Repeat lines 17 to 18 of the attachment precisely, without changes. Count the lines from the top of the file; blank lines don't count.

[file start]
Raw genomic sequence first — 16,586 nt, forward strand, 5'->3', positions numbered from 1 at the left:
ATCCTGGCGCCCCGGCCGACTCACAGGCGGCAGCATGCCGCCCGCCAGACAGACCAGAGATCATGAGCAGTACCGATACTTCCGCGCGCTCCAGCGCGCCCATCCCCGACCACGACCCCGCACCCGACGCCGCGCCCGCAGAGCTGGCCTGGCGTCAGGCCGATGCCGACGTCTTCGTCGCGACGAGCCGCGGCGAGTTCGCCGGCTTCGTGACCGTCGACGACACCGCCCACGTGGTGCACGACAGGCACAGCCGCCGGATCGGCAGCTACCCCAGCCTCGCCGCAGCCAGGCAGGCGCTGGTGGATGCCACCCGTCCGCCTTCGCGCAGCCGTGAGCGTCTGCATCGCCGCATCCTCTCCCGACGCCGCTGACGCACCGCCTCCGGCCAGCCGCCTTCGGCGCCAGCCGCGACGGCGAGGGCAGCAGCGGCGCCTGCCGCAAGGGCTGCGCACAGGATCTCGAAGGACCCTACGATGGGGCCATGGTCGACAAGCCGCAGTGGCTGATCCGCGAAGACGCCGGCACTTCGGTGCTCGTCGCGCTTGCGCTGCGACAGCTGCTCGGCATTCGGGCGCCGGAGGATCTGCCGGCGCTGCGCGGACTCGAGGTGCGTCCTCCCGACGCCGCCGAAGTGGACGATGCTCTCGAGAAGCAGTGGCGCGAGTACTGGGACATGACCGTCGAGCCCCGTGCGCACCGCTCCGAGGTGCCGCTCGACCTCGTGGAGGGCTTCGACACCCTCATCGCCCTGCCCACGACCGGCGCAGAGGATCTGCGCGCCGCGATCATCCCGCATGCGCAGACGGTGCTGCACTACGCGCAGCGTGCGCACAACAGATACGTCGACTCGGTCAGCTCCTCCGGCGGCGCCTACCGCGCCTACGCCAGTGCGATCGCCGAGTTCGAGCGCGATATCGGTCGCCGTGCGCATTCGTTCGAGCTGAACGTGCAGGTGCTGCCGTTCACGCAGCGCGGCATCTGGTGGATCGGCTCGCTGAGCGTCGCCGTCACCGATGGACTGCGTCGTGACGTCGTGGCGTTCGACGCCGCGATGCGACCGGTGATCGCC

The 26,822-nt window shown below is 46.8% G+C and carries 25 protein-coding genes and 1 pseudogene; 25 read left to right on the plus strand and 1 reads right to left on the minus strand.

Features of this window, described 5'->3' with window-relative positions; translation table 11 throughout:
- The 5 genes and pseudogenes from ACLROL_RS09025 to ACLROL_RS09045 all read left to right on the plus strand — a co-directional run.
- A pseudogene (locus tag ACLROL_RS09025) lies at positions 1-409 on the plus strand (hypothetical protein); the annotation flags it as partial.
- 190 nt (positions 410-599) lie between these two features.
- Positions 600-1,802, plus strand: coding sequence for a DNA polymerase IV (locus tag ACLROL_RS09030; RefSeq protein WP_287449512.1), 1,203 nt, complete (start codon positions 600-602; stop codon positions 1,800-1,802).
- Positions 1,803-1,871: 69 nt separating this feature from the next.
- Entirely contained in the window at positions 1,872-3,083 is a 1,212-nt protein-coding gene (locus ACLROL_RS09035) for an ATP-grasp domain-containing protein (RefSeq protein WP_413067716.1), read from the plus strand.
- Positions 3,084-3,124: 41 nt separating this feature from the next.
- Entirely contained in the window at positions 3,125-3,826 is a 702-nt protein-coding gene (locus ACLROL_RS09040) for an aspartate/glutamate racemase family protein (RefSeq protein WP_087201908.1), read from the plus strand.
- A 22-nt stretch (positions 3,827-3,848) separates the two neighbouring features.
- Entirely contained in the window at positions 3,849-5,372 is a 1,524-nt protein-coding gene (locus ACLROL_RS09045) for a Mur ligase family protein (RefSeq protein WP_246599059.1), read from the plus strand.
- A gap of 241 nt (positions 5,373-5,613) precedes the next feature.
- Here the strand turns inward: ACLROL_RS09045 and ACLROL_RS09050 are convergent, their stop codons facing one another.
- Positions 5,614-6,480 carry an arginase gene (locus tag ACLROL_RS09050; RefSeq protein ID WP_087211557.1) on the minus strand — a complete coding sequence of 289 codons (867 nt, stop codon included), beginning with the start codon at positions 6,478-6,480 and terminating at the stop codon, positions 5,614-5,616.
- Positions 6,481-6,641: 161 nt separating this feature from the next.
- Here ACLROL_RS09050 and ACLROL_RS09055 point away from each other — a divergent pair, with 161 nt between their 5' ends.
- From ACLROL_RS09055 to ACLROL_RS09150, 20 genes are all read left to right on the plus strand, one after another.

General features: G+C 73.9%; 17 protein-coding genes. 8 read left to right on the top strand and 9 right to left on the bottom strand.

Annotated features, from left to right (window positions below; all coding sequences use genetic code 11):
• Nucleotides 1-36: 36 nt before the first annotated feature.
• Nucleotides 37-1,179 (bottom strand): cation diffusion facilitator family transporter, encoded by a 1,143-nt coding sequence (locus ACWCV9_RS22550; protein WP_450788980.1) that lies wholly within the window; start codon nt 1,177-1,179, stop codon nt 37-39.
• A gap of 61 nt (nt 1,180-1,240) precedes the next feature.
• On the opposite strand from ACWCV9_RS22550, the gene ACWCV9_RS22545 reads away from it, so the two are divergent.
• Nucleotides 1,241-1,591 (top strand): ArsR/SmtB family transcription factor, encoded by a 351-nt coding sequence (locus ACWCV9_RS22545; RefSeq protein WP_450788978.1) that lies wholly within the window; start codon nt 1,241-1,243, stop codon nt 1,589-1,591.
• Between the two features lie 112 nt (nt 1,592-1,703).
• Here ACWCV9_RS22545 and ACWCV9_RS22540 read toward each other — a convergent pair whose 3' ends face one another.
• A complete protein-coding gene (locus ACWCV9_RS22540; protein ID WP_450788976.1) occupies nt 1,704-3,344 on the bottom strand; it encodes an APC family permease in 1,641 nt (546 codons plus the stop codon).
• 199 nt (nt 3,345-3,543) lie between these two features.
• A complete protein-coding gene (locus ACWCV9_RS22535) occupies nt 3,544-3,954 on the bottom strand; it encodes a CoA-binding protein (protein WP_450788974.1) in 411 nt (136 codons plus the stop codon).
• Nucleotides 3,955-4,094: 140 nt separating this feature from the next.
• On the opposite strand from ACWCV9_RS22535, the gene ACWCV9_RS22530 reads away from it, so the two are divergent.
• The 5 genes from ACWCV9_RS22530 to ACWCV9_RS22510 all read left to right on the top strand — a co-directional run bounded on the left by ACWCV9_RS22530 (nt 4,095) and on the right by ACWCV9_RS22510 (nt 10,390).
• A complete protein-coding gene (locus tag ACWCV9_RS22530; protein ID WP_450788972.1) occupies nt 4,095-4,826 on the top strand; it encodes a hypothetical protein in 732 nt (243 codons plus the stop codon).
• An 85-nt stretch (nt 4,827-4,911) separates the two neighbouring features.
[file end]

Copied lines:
- Positions 5,614-6,480 carry an arginase gene (locus tag ACLROL_RS09050; RefSeq protein ID WP_087211557.1) on the minus strand — a complete coding sequence of 289 codons (867 nt, stop codon included), beginning with the start codon at positions 6,478-6,480 and terminating at the stop codon, positions 5,614-5,616.
- Positions 6,481-6,641: 161 nt separating this feature from the next.